We often get questions about this popular blog post, originally published in 2015. Here is a new take on marketing myopia for 2020!
What is marketing myopia? Simply put: it's tunnel vision. More specifically, it's what occurs when a business becomes complacent in its marketing efforts, and either focuses too much on the products they sell and not enough on the benefits it provides the user, or focuses far too much on one marketing channel and ignores others.
For a company looking to thrive and grow, as opposed to just keeping the doors open another day, this could be a big mistake.
Evaluating the Risks
Large corporations may be the most susceptible to marketing myopia. However, it’s the small businesses that are most at risk. Larger companies have a higher risk tolerance and can possibly take a hit, adapt to the market and recover. Small-to-medium businesses don’t have this luxury; for them, it’s crucial to foresee new trends, adapt to them, or collapse under the financial burden of miscalculation.
This overarching principle is especially true when applied to web marketing. Practices like search engine optimization, social media marketing and other traffic generation tactics are in a constant state of flux, and it’s up to businesses to adapt to these changes rather than reveling in short term success.
So what can companies do to stay on top of new trends and transformations in the market?
Tips to Avoid Marketing Myopia
Know Your Buyer Personas and Understand the Buyer's Journey
Your customers aren’t just the people who buy your products; they define your market. Pay close attention to their shopping habits and the way they research products. Do they extensively research a product online before making a purchase; do they ask for recommendations on Facebook or consult their friends and followers on other social media platforms? At what point are they ready to start a conversation with a sales person? Most businesses are surprised to learn that, in today's market, most people aren't ready to talk to a sales person until they are more than halfway through the buyer's journey: later in the consideration stage or even the decision stage.
Businesses should never cease to evolve and explore new options. Just because a tactic has worked wonderfully in the past doesn't mean you should assume it will work forever. The rate at which marketing is evolving is the rate at which your company's marketing tactics should evolve, as well.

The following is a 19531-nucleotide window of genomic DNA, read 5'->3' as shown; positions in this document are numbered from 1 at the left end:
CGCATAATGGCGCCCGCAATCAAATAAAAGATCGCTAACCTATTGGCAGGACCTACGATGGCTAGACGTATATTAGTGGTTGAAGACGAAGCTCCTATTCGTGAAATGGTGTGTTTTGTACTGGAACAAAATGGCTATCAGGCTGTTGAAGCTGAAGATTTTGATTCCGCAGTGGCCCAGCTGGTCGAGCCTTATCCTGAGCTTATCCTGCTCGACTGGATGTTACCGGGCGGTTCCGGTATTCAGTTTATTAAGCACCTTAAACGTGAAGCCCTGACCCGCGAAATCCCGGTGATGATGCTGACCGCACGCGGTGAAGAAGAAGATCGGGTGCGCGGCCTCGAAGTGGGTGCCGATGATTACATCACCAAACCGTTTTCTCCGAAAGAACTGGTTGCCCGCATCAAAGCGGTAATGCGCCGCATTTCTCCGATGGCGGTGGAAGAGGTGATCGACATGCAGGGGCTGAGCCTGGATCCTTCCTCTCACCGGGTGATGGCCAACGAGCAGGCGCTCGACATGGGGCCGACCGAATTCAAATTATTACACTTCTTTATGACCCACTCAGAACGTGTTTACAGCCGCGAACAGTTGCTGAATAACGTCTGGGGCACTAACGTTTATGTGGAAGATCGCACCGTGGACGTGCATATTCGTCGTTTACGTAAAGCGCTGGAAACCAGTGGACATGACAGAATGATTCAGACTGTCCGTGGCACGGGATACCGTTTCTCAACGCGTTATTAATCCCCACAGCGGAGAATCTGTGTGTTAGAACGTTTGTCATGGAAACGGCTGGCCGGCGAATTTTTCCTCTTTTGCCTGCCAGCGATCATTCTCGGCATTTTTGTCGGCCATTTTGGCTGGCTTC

Consider all these influences on your marketing efforts:
Google algorithm changes
Changes in search trends, keyword popularity and competition
Introduction of new social media platforms
Changes to social media algorithms (particularly Facebook)
The number of email subscribers you have and the possibilities for segmenting your lists
Evolution in the way people consume content online
Cost of paid reach on search engines and social media
The list truly goes on and on and ON.
Practice Self-Cannibalism (Metaphorically Speaking)
A company should never be afraid to compete with itself for more market share. A great example of this is an automobile company moving horizontally and producing electric vehicles. By doing so, they are stealing market share from themselves in one area but are also gaining it in new markets.
Listen to the Experts
There are entire websites, blogs and industry communities (from online forums to LinkedIn groups) devoted to tracking changes in the marketing world. Although it’s important not to rely too heavily on forecasted data, it is important to realize that professional marketers have taken time (time you don’t necessarily have) to research new trends and changes in marketing across many industries.
Don’t let market myopia prevent you from learning to adapt and change your marketing strategy for the better! Take a closer look at your marketing mix and make sure you aren't a marketing myopia victim by taking our self assessment. By answering our 15 questions, you'll be evaluated on how well you are performing in five key areas of web marketing and get customized recommendations on where you can make improvements.
Lindsey is the director of web strategy at Tribute Media and holds a B.A. in English and Communication with an emphasis in Journalism.
Outside of work, Lindsey participates in a "super-cool-not-at-all-nerdy" writing group. Her favorite writer is Dorothy Parker.